In order to paint a bigger picture, The Gown went in search of more information on exam feedback from National University of Ireland, Galway. We spoke to Professor Terrence McDonough from the school of Economics in order to hear what his views on the issue were. “Most students don’t seem to care unless they’ve failed,” he said. “However, if a student receives a mark which they believe is incorrect or a lot lower than they expected, then it would make sense to come and ask me about it,” he continued. Professor McDonough was of the opinion that providing feedback can only do so much, that it is in the hands of the students themselves to improve their mark next time round, but “it might be helpful in certain circumstances.” He concluded that, “people frequently know why they fail.”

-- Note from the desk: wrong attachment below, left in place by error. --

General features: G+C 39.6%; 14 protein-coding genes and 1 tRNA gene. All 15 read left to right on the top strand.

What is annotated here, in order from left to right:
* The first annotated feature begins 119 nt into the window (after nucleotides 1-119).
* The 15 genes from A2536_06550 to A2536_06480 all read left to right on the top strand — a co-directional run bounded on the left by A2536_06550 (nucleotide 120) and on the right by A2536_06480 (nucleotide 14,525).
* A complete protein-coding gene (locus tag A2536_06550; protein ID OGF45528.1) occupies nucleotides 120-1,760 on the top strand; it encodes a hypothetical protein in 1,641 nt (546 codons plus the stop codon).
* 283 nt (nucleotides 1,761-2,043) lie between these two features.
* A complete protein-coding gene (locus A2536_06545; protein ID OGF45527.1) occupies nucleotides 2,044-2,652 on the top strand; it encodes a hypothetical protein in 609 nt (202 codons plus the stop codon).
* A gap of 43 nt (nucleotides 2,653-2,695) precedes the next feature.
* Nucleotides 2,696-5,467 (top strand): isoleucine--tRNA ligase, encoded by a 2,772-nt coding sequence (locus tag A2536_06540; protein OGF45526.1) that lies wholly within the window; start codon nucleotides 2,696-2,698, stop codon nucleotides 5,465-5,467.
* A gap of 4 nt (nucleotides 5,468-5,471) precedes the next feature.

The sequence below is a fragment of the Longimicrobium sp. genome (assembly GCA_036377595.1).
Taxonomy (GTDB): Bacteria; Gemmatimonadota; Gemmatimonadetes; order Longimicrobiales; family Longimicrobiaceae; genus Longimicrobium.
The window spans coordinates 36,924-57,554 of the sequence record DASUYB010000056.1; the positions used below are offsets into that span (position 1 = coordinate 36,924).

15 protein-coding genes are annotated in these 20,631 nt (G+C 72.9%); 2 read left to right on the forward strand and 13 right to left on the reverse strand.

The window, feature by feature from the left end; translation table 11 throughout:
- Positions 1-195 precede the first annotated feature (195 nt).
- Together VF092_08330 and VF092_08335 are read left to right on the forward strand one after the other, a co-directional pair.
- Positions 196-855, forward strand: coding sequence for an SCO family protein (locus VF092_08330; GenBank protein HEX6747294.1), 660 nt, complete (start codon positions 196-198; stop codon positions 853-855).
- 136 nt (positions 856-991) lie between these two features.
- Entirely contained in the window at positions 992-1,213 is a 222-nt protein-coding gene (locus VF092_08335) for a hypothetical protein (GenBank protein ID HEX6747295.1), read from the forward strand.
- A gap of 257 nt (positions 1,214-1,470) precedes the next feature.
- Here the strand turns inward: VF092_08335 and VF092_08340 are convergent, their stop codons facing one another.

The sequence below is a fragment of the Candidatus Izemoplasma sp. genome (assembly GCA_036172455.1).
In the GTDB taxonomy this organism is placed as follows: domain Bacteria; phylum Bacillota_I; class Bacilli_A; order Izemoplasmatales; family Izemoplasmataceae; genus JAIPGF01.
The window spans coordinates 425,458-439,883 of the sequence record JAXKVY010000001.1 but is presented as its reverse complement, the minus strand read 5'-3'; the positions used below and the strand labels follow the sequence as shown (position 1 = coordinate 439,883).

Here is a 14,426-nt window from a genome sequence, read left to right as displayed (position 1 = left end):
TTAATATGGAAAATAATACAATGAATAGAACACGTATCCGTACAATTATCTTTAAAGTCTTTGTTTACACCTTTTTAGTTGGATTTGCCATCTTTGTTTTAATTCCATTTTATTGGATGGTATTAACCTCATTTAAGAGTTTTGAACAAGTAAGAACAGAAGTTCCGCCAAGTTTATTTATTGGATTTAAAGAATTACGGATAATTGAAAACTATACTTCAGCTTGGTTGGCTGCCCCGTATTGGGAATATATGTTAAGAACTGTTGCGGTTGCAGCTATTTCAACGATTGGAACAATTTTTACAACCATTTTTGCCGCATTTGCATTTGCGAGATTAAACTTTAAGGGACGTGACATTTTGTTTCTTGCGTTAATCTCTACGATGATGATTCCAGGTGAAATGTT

Dr Daniel Kowlasky from the school of history at QUB echoed McDonough’s sentiments saying, “If a student achieved a poor mark, the reason is almost always a lack of preparation and dedication to the class and subject.” He went on to tell us what his own plan of action would be when a student approaches him about marks. “I think that if a student contacted a lecturer and asked for individual feedback on how to perform better in an exam, the instructor would willingly help out, and might even dig the exam in question out of the archive. I have done this on occasion, though I’ve never been allowed to actually give the exam back to the student. In general, after an exam is taken, there isn’t too much to convey to the student apart from the mark.” Similarly to the majority of teaching staff at QUB, Dr Kowalsky is of the opinion that the learning, teaching and feedback should happen in weekly meetings during term time. Reflecting on his own time at university, Dr Kowalsky told The Gown that when he was an undergraduate at the University of Oregon, he received all his marked exams, but later as an MA and PhD student at New Mexico and Wisconsin he was never permitted to see any of his exams, nor was he given any breakdown or detailed feedback. Looking back, he expresses no regret at being denied this information and states that even though he still has those exams from his undergraduate days, he would have no inclination to ever look at them again.